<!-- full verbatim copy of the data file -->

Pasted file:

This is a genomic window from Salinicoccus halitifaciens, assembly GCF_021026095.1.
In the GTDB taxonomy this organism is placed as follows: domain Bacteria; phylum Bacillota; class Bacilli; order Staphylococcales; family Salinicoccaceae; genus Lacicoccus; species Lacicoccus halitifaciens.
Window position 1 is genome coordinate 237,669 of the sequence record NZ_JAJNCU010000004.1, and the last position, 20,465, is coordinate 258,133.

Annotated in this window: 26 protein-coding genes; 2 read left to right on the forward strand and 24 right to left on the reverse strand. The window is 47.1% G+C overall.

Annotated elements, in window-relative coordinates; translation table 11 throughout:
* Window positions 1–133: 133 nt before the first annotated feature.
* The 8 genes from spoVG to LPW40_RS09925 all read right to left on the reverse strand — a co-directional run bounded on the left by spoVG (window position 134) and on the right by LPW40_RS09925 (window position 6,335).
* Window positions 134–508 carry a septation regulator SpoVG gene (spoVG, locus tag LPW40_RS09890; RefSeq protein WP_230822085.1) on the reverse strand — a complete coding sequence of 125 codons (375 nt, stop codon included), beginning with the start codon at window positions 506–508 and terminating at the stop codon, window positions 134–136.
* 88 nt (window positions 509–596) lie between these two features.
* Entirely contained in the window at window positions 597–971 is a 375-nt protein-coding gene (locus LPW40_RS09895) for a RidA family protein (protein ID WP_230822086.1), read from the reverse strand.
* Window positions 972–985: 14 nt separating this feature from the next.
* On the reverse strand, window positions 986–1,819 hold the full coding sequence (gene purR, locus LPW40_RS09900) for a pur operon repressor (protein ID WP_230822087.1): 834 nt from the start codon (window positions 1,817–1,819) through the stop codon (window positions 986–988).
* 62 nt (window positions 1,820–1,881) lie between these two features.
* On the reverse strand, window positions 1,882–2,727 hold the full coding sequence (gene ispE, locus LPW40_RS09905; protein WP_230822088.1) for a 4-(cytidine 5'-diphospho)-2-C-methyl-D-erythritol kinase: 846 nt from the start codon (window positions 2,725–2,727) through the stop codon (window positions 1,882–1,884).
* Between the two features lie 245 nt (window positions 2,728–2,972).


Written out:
This is a genomic window from Salinicoccus halitifaciens, assembly GCF_021026095.1.
In the GTDB taxonomy this organism is placed as follows: domain Bacteria; phylum Bacillota; class Bacilli; order Staphylococcales; family Salinicoccaceae; genus Lacicoccus; species Lacicoccus halitifaciens.
Window position 1 is genome coordinate 237,669 of the sequence record NZ_JAJNCU010000004.1, and the last position, 20,465, is coordinate 258,133.

Annotated in this window: 26 protein-coding genes; 2 read left to right on the forward strand and 24 right to left on the reverse strand. The window is 47.1% G+C overall.

Annotated elements, in window-relative coordinates; translation table 11 throughout:
* Window positions 1–133: 133 nt before the first annotated feature.
* The 8 genes from spoVG to LPW40_RS09925 all read right to left on the reverse strand — a co-directional run bounded on the left by spoVG (window position 134) and on the right by LPW40_RS09925 (window position 6,335).
* Window positions 134–508 carry a septation regulator SpoVG gene (spoVG, locus tag LPW40_RS09890; RefSeq protein WP_230822085.1) on the reverse strand — a complete coding sequence of 125 codons (375 nt, stop codon included), beginning with the start codon at window positions 506–508 and terminating at the stop codon, window positions 134–136.
* 88 nt (window positions 509–596) lie between these two features.
* Entirely contained in the window at window positions 597–971 is a 375-nt protein-coding gene (locus LPW40_RS09895) for a RidA family protein (protein ID WP_230822086.1), read from the reverse strand.
* Window positions 972–985: 14 nt separating this feature from the next.
* On the reverse strand, window positions 986–1,819 hold the full coding sequence (gene purR, locus LPW40_RS09900) for a pur operon repressor (protein ID WP_230822087.1): 834 nt from the start codon (window positions 1,817–1,819) through the stop codon (window positions 986–988).
* 62 nt (window positions 1,820–1,881) lie between these two features.
* On the reverse strand, window positions 1,882–2,727 hold the full coding sequence (gene ispE, locus LPW40_RS09905; protein WP_230822088.1) for a 4-(cytidine 5'-diphospho)-2-C-methyl-D-erythritol kinase: 846 nt from the start codon (window positions 2,725–2,727) through the stop codon (window positions 1,882–1,884).
* Between the two features lie 245 nt (window positions 2,728–2,972).